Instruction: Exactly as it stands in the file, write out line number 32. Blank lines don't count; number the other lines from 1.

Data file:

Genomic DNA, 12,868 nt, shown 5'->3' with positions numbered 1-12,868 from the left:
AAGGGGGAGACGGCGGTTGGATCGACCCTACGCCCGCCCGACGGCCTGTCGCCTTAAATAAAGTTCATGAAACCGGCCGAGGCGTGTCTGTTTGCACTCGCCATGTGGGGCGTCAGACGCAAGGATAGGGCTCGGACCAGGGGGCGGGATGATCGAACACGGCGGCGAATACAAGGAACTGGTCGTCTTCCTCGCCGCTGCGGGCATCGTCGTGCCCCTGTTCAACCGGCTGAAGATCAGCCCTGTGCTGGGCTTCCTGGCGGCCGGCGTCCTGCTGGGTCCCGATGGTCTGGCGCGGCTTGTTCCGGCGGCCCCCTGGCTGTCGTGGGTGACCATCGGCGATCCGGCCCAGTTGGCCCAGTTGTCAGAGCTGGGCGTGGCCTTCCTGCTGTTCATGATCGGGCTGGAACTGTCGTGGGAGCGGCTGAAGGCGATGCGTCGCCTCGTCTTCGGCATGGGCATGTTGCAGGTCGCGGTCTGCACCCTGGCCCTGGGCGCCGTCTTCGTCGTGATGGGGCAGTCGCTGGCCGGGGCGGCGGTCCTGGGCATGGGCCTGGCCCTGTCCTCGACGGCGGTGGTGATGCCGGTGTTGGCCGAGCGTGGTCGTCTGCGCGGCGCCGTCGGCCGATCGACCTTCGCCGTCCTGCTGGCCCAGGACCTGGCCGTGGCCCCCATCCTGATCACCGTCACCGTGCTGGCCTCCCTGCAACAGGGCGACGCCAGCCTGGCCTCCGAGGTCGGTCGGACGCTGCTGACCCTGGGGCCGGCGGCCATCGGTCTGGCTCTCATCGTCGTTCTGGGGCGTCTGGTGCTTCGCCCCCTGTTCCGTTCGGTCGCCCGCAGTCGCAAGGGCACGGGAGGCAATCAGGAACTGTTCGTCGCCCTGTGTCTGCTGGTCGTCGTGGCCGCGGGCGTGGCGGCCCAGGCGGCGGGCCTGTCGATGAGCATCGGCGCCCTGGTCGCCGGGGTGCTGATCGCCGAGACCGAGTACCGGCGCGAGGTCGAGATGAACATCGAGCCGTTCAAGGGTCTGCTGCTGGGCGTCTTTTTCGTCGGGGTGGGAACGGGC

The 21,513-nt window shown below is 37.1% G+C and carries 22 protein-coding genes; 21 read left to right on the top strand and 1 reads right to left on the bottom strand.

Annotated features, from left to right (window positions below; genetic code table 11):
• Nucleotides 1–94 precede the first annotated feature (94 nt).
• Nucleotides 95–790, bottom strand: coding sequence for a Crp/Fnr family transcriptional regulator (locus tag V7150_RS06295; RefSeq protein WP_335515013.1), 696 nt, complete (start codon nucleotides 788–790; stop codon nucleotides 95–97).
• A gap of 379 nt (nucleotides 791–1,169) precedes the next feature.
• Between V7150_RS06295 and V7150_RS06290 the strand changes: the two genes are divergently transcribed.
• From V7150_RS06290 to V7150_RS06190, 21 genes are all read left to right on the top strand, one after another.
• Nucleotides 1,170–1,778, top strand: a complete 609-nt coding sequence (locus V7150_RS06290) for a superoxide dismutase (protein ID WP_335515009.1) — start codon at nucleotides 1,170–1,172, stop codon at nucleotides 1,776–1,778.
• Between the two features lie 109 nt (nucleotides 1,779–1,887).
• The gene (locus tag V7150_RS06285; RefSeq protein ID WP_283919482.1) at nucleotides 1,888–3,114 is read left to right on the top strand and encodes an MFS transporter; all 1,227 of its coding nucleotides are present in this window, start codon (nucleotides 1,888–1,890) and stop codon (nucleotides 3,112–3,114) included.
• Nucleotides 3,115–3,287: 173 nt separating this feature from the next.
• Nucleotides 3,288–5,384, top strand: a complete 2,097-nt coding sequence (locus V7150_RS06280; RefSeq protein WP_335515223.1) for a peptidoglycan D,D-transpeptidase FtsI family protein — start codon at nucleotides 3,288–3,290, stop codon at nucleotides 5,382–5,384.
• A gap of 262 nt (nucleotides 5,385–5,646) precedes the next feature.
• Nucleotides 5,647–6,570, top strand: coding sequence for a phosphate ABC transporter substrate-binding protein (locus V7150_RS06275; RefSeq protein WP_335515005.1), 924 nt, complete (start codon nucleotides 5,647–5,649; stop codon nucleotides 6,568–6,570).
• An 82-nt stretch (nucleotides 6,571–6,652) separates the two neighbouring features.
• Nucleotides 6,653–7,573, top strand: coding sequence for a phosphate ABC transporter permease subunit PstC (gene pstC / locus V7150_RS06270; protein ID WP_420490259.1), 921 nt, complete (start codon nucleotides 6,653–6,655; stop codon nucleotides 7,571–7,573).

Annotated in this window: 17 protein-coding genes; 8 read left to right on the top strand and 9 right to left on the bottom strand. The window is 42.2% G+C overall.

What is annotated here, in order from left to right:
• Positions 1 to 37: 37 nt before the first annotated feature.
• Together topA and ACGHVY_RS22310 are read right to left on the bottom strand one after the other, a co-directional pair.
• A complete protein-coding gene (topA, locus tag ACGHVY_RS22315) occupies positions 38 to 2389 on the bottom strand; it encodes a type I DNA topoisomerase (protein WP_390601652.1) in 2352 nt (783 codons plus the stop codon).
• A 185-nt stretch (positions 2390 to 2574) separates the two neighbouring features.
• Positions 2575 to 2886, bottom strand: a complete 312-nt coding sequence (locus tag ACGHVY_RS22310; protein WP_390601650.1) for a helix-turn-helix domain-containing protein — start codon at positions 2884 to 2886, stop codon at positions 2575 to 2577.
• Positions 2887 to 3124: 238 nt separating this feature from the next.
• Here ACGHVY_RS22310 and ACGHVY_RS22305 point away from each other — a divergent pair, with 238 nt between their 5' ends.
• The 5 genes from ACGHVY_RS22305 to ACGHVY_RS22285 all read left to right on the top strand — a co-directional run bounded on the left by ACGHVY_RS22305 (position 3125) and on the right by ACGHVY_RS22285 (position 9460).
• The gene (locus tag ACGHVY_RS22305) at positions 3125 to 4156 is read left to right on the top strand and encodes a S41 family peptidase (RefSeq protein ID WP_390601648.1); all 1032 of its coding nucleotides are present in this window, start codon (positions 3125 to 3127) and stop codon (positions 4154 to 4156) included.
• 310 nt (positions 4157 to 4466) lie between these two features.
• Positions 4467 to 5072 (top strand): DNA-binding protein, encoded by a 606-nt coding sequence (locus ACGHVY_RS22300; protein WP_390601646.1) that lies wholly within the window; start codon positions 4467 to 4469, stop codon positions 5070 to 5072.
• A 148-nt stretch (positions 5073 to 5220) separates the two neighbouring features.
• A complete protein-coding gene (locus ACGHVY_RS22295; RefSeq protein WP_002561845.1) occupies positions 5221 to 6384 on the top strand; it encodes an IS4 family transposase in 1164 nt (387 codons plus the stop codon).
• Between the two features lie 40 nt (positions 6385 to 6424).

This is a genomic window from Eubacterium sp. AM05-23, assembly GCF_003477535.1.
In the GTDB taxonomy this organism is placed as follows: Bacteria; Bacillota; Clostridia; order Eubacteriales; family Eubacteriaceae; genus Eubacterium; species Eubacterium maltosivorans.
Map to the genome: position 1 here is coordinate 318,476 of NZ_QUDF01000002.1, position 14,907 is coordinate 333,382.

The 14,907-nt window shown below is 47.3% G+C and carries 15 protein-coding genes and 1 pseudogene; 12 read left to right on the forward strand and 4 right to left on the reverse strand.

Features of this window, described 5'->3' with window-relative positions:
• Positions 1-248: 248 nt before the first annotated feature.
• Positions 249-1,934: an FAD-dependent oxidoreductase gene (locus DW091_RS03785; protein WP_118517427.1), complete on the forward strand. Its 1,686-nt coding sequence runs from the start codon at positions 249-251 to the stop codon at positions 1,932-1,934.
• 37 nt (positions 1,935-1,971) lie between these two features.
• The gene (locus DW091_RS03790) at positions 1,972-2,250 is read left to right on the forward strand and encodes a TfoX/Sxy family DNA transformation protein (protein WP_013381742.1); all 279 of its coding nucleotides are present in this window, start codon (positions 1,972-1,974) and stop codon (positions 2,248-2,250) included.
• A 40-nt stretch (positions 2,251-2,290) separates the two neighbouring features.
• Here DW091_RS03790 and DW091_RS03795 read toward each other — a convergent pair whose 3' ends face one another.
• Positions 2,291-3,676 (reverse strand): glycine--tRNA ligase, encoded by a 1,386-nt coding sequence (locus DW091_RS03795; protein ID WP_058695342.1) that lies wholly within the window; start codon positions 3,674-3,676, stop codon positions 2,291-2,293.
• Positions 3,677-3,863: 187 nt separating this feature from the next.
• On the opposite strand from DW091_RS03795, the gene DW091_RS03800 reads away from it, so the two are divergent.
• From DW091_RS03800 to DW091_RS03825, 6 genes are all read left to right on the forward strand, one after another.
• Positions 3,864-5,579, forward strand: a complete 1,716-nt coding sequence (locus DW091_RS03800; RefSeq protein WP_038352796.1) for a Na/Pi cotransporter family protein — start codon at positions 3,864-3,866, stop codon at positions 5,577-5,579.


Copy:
• A 148-nt stretch (positions 5073 to 5220) separates the two neighbouring features.